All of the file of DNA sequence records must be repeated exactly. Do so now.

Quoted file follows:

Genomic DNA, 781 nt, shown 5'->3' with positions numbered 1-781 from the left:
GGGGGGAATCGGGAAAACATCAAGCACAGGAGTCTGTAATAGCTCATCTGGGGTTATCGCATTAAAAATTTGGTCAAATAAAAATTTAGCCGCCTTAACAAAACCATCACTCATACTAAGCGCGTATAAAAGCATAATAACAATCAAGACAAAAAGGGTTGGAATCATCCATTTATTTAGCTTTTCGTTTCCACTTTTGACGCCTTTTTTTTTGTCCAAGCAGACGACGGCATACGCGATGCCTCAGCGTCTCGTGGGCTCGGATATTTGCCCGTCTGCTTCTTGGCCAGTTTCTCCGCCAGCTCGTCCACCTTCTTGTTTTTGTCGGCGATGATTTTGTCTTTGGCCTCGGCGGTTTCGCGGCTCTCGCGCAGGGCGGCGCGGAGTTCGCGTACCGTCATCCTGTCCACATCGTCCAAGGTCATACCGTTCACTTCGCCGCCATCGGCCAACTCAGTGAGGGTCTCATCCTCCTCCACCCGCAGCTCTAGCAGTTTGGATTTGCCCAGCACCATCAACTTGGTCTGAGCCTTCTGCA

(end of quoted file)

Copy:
Genomic DNA, 781 nt, shown 5'->3' with positions numbered 1-781 from the left:
GGGGGGAATCGGGAAAACATCAAGCACAGGAGTCTGTAATAGCTCATCTGGGGTTATCGCATTAAAAATTTGGTCAAATAAAAATTTAGCCGCCTTAACAAAACCATCACTCATACTAAGCGCGTATAAAAGCATAATAACAATCAAGACAAAAAGGGTTGGAATCATCCATTTATTTAGCTTTTCGTTTCCACTTTTGACGCCTTTTTTTTTGTCCAAGCAGACGACGGCATACGCGATGCCTCAGCGTCTCGTGGGCTCGGATATTTGCCCGTCTGCTTCTTGGCCAGTTTCTCCGCCAGCTCGTCCACCTTCTTGTTTTTGTCGGCGATGATTTTGTCTTTGGCCTCGGCGGTTTCGCGGCTCTCGCGCAGGGCGGCGCGGAGTTCGCGTACCGTCATCCTGTCCACATCGTCCAAGGTCATACCGTTCACTTCGCCGCCATCGGCCAACTCAGTGAGGGTCTCATCCTCCTCCACCCGCAGCTCTAGCAGTTTGGATTTGCCCAGCACCATCAACTTGGTCTGAGCCTTCTGCA